The next step is research.  I’ve absolutely no experience in this arena beyond being a fan and I expect the companies that can take this forward get dozens of ideas every day and some even say they don’t want to hear unsolicited ideas anyway.  So, I need to try and find the right people who will be open to a pitch, but who may have the resources and motivation to help take it forward.  For my part, if it gets up and running and is more or less as scoped I’d be happy to take a step back and simply enjoy the fact it’s up and running, perhaps with a line of feedback in terms of ideas and direction, but ultimately that would be enough.  Conversely, it’s got my name on it (the proposal at least) and maybe the people getting the pitch will think that’s a good or better idea.  I happen to think it better to be open to the idea they get the room to mould it, I can see how that may enhance the marketing plan and the overall chances of getting it off the ground.

Problem is, this one’s going to be an uphill battle that will probably take a long time and need constant refinement and evolution.  There’s a tiny slither of a chance this is going to be wildly successful, but the stars need to align and it all really hinges on getting lucky in the next phase and find people in the right place with the appropriate skills to get on board and run with it.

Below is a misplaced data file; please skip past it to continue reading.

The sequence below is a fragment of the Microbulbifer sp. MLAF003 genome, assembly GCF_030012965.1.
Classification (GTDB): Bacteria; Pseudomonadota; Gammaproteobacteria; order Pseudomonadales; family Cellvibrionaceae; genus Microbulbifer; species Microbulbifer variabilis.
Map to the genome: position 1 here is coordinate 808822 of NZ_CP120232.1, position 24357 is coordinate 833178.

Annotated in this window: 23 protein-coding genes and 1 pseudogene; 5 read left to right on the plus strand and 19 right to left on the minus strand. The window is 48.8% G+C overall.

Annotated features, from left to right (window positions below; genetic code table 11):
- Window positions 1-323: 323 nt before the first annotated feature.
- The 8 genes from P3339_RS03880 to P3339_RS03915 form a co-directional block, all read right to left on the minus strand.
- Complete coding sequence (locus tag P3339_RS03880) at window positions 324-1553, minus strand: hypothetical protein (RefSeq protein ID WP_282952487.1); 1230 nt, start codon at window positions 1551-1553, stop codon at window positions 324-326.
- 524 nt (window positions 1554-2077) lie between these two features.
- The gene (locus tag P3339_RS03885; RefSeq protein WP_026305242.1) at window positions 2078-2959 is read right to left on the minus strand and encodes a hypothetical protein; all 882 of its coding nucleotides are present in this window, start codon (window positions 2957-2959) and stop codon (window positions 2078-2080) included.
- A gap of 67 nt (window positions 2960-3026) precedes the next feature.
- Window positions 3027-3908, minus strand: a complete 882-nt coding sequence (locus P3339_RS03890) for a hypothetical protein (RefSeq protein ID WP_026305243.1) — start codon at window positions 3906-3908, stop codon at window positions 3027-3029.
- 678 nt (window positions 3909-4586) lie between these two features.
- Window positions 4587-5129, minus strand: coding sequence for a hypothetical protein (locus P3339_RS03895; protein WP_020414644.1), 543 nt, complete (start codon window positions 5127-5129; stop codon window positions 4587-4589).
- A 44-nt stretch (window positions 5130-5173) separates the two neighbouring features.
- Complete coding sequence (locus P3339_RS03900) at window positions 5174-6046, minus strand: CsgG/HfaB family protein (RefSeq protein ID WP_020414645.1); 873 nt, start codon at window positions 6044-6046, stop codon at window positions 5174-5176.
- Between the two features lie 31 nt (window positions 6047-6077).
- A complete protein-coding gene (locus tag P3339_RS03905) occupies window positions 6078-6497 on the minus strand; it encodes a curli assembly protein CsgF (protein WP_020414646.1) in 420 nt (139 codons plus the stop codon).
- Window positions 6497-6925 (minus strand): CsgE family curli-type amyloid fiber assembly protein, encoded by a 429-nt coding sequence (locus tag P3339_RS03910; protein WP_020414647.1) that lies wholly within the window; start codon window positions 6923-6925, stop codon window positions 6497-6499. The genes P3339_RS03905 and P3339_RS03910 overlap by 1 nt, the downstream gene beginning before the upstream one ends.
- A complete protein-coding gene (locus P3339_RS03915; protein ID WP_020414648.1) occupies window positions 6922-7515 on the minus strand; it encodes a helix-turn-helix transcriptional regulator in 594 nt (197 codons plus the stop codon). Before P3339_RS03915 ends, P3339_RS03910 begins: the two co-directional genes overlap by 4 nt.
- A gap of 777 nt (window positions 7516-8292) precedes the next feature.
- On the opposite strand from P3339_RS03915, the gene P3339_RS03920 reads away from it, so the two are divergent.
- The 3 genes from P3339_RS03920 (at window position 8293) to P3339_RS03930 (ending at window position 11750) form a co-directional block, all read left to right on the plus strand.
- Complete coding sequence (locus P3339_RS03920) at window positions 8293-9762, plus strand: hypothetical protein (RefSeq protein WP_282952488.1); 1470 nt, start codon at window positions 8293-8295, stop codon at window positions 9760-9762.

If this comes off it will be the opening line of the, hopefully far off in the future obituary.

If not, I may need to order some more homebrew kits so I have plenty of stock in which to drown my sorrows.

Bottoms up!


Shaking The System Up

This post is going out in the middle of the most uncertain political climate we may ever have had in Britain in Peacetime.  Most of this is hypothetical rambling about possibilities of changes that would have seemed impossible a week or two ago.  We can but dream…

It’s incredible the effect the EU referendum has had, and it’s going to snowball more and more.  Some of the fissures which have appeared have been under the surface for some time, but the referendum has been the catalyst to expose them and kick things on.  When the UK electorate finally had a vote on an issue that they cared about, they came out in their droves and delivered a clear verdict.